On Thursday night the Auckland Web Meetup was held at the Media Design School. The topic was "HTML5" and the presenters were Microsoft's "IE8 Technical Evangelist" Giorgio Sardo and me and Chris Double from Mozilla. There were about 200 people in the audience, mostly Web developers.

Giorgio presented first and gave a broad "IE8 for Web developers" presentation. He showed a funny (but somewhat pointless) promo video for IE8, went through all the Web-facing platform improvements in IE8 (with demos and showing code in Visual Studio), and demoed their Firebug clone. His basic message was "we care about standards (including HTML5), we're doing it, our release cycles are slow because we have the most users but we will get there." What I thought was very interesting was that he made no attempt to distance themselves from HTML5 or even say that they'd be selective about which HTML5 features made sense to implement. His message tacitly assumed that HTML5 is simply something they will do. He portrayed Microsoft as part of the community contributing the development of HTML5, which isn't really true but at least Adrian Bateman's sent a few emails to public-html recently. I was really curious about what Microsoft says about HTML5 to Web developers so I was glad to have the chance to see this presentation.

One minor thing I should mention: Giorgio demoed a new Microsoft Expression tool that lets you compare the rendering of your Web page in different browsers. It's pretty cool, for example you can hover over an element in one browser view and it will highlight the same element in the other browser's view. Currently it supports Firefox and IE6/7/8. However it only supports static rendering, you can't interact with the page and script doesn't run. Also, for some reason it doesn't actually use the IE6 and 7 engines to render the views! Instead it uses IE8's IE7-mode to render "IE7", and --- somewhat bizarrely --- they *re-implemented* an "IE6-alike" layout engine to approximate what IE6 does. Those seem like strange technical decisions that will limit the usefulness of the tool, since Web developers will probably still need to test in real IE6 and IE7 builds.

My presentation was a short history of WHATWG and HTML5, a discussion of the HTML5 goals and why they're controversial in some quarters, a discussion of how HTML5 will affect Web developers, and a walk-through of major HTML5 features (including related features such as Workers and Sockets) that we have in Firefox or will soon have. I mentioned the database controversy to try to communicate that that area is not settled. I showed a bunch of demos which were very well received. Chris Double talked about <video> and showed some demos (mostly Paul Rouget's) which were also very well received. I've uploaded my slides. Here are the demos (they should all work in latest Firefox trunk builds):

At the end there was a panel discussion. We spent a lot of the time on the video codec issue. Chris did a great job of explaining that people shouldn't have to pay license fees to serve or consume video on the Web --- he actually got widespread spontaneous applause. The Web developer audience may not start using Theora tomorrow but they understand and sympathize with why we're doing it.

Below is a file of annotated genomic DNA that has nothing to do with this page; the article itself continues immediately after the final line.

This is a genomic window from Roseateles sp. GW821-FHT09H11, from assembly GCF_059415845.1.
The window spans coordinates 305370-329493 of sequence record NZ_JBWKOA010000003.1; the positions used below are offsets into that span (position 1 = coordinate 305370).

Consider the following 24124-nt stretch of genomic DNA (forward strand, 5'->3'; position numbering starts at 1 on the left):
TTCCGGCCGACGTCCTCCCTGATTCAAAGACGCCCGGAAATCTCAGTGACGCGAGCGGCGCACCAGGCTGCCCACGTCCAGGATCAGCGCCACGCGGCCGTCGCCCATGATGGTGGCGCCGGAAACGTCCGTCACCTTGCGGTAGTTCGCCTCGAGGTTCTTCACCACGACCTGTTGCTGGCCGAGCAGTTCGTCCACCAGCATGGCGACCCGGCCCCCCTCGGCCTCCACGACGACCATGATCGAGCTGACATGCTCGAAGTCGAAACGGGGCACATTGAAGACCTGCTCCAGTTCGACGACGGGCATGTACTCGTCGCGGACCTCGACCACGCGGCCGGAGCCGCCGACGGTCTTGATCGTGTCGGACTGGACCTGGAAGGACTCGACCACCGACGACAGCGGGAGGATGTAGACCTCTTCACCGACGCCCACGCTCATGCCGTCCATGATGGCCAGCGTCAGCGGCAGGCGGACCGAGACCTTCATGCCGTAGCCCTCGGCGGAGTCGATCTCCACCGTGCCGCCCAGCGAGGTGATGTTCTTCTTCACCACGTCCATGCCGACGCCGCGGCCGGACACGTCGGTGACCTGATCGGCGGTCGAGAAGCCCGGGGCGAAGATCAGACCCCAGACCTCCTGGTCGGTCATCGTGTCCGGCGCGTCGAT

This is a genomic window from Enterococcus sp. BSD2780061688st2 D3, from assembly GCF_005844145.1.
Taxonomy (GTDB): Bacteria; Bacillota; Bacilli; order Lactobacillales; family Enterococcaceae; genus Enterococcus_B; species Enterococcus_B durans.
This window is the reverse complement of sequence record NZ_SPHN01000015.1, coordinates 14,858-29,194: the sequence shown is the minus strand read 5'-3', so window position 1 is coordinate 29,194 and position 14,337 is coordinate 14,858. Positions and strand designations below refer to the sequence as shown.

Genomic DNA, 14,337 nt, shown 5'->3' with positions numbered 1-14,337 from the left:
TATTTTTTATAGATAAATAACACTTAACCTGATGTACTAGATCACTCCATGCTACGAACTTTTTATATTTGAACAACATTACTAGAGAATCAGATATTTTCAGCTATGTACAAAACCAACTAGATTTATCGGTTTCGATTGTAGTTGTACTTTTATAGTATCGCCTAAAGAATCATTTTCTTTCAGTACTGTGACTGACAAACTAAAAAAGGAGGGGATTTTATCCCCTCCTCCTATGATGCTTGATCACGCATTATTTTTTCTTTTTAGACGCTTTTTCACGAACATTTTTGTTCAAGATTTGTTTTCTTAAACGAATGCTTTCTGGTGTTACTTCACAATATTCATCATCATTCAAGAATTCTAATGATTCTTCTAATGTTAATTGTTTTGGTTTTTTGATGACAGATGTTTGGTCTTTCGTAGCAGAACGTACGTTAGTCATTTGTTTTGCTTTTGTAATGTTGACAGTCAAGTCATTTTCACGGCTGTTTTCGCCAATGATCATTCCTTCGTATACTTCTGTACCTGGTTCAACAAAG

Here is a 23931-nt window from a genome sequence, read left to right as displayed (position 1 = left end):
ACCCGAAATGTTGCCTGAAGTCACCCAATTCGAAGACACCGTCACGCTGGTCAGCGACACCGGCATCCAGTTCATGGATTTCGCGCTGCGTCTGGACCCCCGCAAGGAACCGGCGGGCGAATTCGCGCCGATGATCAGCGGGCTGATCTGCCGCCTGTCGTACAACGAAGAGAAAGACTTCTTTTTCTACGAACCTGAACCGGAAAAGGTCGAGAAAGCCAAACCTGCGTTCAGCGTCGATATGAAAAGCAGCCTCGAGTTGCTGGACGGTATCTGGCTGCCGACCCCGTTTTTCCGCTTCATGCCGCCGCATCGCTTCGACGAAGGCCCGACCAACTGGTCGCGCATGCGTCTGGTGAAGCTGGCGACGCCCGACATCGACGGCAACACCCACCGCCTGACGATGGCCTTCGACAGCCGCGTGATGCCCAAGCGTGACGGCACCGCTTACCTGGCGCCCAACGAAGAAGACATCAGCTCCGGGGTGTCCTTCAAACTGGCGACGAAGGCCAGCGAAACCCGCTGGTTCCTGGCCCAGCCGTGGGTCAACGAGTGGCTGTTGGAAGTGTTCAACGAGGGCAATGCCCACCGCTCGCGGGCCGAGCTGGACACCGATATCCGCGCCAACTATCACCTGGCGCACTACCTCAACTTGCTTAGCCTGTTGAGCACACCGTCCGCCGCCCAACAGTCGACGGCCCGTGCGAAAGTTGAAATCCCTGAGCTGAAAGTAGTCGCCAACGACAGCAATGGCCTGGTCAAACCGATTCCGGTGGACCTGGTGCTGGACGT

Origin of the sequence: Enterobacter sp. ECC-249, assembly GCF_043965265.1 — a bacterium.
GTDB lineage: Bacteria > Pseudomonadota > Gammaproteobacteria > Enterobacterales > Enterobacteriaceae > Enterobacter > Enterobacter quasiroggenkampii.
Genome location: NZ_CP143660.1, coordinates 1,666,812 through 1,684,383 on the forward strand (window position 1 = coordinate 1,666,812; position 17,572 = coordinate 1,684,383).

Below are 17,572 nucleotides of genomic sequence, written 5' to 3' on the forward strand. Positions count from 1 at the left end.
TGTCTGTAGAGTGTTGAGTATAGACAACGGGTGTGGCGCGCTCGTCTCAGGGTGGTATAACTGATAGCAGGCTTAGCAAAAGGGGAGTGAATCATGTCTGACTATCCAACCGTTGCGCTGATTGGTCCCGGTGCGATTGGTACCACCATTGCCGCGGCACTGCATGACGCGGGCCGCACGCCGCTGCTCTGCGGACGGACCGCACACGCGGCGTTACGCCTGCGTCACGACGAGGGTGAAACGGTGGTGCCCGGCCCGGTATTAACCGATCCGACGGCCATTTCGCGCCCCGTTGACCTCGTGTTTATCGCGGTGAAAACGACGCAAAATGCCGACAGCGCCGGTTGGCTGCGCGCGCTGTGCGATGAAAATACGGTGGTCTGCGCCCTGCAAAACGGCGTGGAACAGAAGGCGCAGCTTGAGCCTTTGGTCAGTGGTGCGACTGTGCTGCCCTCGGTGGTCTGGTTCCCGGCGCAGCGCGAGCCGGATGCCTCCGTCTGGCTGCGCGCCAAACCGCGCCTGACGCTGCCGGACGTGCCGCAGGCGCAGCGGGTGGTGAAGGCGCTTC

Overall I really enjoyed the evening and I think it was fairly successful at explaining and promoting HTML5. I'm encouraged that Microsoft seems to be endorsing it, and I hope that we see a massive implementation effort in IE9.

Tuesday, 8 September 2009

Cheap Broadband Doesn't Matter

A lot of people have the idea that a successful "knowledge economy" requires much cheaper and faster broadband than what we have available in NZ today. I strongly disagree. If that was so, then Japan, South Korea and China would be dominating the United States in software development and Internet services, but they are not, or at least their strength is in volume, not innovation.

This Herald blogger suggests that if only we had faster, cheaper broadband, users would be figuring out amazing things to do with it. I don't understand this argument at all. Users can't do anything with broadband except use services provided by software developers. NZ's network is adequate enough to build and deploy any service developers can think of, and if you want to reach a mass market you can trivially host your services in the USA or elsewhere. (Chris Double in our office runs TinyVid, hosted in the USA, as a hobby, for goodness sake.)

Major research universities in the USA often presented similar arguments to large funding agencies: give us a lot of money to build amazing infrastructure (networks, computers, etc) and cool new ideas will be spontaneously generated. I don't think that was ever really true; the great ideas seem to come from getting smart people together and giving them freedom to work on their interests with adequate supporting infrastructure to experiment on; I can't think of any examples of great ideas that were inspired by a superabundance of infrastructure. Sure, if you had a megabit network and no-one else did, or Unix workstations when everyone else had DOS PCs, you had an edge, but by the mid-90s when I entered grad school at CMU commodity PCs and networks were powerful enough to support cutting-edge research in most areas of computer science. That didn't stop the universities asking for infrastructure money though!

Perhaps I could argue that making it easier to consume software and services is actually a long-term drag on the "knowledge economy". I got into programming because my first computer had almost no software on it and no way to get any more --- so all I could do with it was write my own. How many bright kids are hooked on Facebook, Youtube and game consoles when they could be coding their own dreams into reality?

Based on my experiences I certainly have gripes about problems dragging on NZ's "knowledge economy", but broadband isn't one of them.